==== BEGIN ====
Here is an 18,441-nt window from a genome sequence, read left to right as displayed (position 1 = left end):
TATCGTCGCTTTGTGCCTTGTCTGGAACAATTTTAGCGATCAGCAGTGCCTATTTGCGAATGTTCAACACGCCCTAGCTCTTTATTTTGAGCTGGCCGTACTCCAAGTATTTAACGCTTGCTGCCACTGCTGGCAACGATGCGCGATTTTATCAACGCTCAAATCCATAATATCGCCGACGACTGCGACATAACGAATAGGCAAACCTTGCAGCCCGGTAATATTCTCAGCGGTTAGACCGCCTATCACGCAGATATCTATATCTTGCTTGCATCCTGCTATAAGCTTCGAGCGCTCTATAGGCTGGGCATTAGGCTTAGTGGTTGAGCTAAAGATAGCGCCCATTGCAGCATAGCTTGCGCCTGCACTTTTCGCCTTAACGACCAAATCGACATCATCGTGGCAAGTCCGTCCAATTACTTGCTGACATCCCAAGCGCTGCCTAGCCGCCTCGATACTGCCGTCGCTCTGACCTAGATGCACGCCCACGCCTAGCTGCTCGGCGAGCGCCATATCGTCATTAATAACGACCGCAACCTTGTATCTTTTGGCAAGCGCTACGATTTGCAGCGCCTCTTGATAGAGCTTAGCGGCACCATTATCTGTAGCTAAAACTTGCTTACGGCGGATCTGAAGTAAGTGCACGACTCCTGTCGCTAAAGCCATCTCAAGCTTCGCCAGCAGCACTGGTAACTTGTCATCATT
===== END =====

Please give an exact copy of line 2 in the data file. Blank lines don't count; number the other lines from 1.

TATCGTCGCTTTGTGCCTTGTCTGGAACAATTTTAGCGATCAGCAGTGCCTATTTGCGAATGTTCAACACGCCCTAGCTCTTTATTTTGAGCTGGCCGTACTCCAAGTATTTAACGCTTGCTGCCACTGCTGGCAACGATGCGCGATTTTATCAACGCTCAAATCCATAATATCGCCGACGACTGCGACATAACGAATAGGCAAACCTTGCAGCCCGGTAATATTCTCAGCGGTTAGACCGCCTATCACGCAGATATCTATATCTTGCTTGCATCCTGCTATAAGCTTCGAGCGCTCTATAGGCTGGGCATTAGGCTTAGTGGTTGAGCTAAAGATAGCGCCCATTGCAGCATAGCTTGCGCCTGCACTTTTCGCCTTAACGACCAAATCGACATCATCGTGGCAAGTCCGTCCAATTACTTGCTGACATCCCAAGCGCTGCCTAGCCGCCTCGATACTGCCGTCGCTCTGACCTAGATGCACGCCCACGCCTAGCTGCTCGGCGAGCGCCATATCGTCATTAATAACGACCGCAACCTTGTATCTTTTGGCAAGCGCTACGATTTGCAGCGCCTCTTGATAGAGCTTAGCGGCACCATTATCTGTAGCTAAAACTTGCTTACGGCGGATCTGAAGTAAGTGCACGACTCCTGTCGCTAAAGCCATCTCAAGCTTCGCCAGCAGCACTGGTAACTTGTCATCATT